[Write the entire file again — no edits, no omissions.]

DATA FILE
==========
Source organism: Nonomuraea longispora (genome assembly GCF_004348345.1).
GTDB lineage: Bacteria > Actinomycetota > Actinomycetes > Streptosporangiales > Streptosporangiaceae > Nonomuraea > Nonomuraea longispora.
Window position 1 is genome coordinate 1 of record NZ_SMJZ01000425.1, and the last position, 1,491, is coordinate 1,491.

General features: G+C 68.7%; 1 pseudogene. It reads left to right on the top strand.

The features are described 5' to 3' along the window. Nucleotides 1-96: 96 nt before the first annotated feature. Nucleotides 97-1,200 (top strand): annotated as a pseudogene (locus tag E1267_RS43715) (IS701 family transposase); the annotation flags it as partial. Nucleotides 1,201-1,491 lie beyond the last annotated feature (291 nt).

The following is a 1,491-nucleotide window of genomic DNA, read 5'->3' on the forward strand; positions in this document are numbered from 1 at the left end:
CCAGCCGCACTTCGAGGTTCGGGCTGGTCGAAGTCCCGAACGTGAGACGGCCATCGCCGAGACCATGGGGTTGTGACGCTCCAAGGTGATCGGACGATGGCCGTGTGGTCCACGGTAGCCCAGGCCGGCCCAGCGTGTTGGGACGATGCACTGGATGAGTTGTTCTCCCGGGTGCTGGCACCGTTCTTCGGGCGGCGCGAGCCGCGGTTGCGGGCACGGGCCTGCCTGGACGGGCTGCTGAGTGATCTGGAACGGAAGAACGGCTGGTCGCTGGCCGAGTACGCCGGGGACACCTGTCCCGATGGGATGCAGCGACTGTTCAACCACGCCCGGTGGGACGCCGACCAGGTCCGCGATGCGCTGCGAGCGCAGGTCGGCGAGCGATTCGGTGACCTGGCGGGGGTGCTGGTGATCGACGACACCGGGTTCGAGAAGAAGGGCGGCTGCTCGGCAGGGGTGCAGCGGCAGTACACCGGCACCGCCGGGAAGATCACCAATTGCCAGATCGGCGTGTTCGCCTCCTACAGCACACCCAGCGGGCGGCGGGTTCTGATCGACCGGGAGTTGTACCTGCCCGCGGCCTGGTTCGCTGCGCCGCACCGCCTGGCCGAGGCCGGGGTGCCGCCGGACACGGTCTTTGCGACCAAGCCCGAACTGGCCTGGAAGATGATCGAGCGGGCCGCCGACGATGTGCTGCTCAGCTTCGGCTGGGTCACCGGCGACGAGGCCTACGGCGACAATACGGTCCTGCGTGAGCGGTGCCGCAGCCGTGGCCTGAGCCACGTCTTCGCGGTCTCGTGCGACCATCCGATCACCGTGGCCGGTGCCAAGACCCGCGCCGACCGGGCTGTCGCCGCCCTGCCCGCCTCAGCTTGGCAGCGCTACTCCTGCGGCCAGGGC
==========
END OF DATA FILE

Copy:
Source organism: Nonomuraea longispora (genome assembly GCF_004348345.1).
GTDB lineage: Bacteria > Actinomycetota > Actinomycetes > Streptosporangiales > Streptosporangiaceae > Nonomuraea > Nonomuraea longispora.
Window position 1 is genome coordinate 1 of record NZ_SMJZ01000425.1, and the last position, 1,491, is coordinate 1,491.

General features: G+C 68.7%; 1 pseudogene. It reads left to right on the top strand.

The features are described 5' to 3' along the window. Nucleotides 1-96: 96 nt before the first annotated feature. Nucleotides 97-1,200 (top strand): annotated as a pseudogene (locus tag E1267_RS43715) (IS701 family transposase); the annotation flags it as partial. Nucleotides 1,201-1,491 lie beyond the last annotated feature (291 nt).

The following is a 1,491-nucleotide window of genomic DNA, read 5'->3' on the forward strand; positions in this document are numbered from 1 at the left end:
CCAGCCGCACTTCGAGGTTCGGGCTGGTCGAAGTCCCGAACGTGAGACGGCCATCGCCGAGACCATGGGGTTGTGACGCTCCAAGGTGATCGGACGATGGCCGTGTGGTCCACGGTAGCCCAGGCCGGCCCAGCGTGTTGGGACGATGCACTGGATGAGTTGTTCTCCCGGGTGCTGGCACCGTTCTTCGGGCGGCGCGAGCCGCGGTTGCGGGCACGGGCCTGCCTGGACGGGCTGCTGAGTGATCTGGAACGGAAGAACGGCTGGTCGCTGGCCGAGTACGCCGGGGACACCTGTCCCGATGGGATGCAGCGACTGTTCAACCACGCCCGGTGGGACGCCGACCAGGTCCGCGATGCGCTGCGAGCGCAGGTCGGCGAGCGATTCGGTGACCTGGCGGGGGTGCTGGTGATCGACGACACCGGGTTCGAGAAGAAGGGCGGCTGCTCGGCAGGGGTGCAGCGGCAGTACACCGGCACCGCCGGGAAGATCACCAATTGCCAGATCGGCGTGTTCGCCTCCTACAGCACACCCAGCGGGCGGCGGGTTCTGATCGACCGGGAGTTGTACCTGCCCGCGGCCTGGTTCGCTGCGCCGCACCGCCTGGCCGAGGCCGGGGTGCCGCCGGACACGGTCTTTGCGACCAAGCCCGAACTGGCCTGGAAGATGATCGAGCGGGCCGCCGACGATGTGCTGCTCAGCTTCGGCTGGGTCACCGGCGACGAGGCCTACGGCGACAATACGGTCCTGCGTGAGCGGTGCCGCAGCCGTGGCCTGAGCCACGTCTTCGCGGTCTCGTGCGACCATCCGATCACCGTGGCCGGTGCCAAGACCCGCGCCGACCGGGCTGTCGCCGCCCTGCCCGCCTCAGCTTGGCAGCGCTACTCCTGCGGCCAGGGC